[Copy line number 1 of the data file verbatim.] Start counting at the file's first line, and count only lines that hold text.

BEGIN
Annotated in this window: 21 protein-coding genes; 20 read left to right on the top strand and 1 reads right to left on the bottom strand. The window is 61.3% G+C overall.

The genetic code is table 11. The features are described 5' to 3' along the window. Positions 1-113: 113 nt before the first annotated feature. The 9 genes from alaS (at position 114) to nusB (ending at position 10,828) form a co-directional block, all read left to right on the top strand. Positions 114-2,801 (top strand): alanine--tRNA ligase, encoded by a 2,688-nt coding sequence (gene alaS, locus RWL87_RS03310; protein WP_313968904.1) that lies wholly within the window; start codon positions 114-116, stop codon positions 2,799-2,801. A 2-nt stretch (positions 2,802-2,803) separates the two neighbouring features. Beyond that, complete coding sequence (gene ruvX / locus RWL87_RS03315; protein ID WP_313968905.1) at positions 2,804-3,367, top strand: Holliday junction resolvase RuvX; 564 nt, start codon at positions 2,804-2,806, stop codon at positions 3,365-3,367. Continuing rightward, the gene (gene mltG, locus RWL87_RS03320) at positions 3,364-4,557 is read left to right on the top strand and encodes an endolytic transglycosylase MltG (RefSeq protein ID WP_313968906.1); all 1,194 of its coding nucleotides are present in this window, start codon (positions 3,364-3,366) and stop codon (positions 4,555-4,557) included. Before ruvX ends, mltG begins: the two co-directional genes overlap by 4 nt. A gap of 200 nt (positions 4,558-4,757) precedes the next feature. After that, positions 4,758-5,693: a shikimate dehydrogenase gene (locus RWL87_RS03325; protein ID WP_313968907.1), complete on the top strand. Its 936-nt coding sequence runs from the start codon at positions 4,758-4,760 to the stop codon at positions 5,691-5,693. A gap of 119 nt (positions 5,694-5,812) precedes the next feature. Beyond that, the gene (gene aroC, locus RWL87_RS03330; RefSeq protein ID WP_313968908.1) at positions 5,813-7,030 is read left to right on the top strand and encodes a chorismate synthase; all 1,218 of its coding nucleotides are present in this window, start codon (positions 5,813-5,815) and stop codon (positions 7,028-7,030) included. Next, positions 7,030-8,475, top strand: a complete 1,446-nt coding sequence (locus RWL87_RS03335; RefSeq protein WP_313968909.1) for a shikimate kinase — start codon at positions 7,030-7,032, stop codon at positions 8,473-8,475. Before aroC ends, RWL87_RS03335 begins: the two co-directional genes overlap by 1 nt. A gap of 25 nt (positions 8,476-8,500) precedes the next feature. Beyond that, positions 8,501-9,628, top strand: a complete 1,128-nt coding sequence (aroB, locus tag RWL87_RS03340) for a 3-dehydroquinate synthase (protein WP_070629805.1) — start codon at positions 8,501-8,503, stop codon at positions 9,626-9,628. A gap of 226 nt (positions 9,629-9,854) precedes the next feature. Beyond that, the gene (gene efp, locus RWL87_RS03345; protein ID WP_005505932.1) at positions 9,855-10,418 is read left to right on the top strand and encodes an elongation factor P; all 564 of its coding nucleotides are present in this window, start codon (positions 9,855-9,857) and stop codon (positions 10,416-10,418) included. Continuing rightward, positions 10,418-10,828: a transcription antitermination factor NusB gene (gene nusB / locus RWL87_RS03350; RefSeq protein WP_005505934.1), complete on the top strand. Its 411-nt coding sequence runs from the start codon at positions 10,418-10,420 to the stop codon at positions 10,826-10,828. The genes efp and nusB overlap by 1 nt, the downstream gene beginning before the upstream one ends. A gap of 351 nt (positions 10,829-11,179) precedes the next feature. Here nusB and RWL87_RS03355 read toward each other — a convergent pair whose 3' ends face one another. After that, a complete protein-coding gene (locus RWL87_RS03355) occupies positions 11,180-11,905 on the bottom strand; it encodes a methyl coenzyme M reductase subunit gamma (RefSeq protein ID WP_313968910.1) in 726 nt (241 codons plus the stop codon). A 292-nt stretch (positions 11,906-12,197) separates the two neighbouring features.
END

Annotated in this window: 21 protein-coding genes; 20 read left to right on the top strand and 1 reads right to left on the bottom strand. The window is 61.3% G+C overall.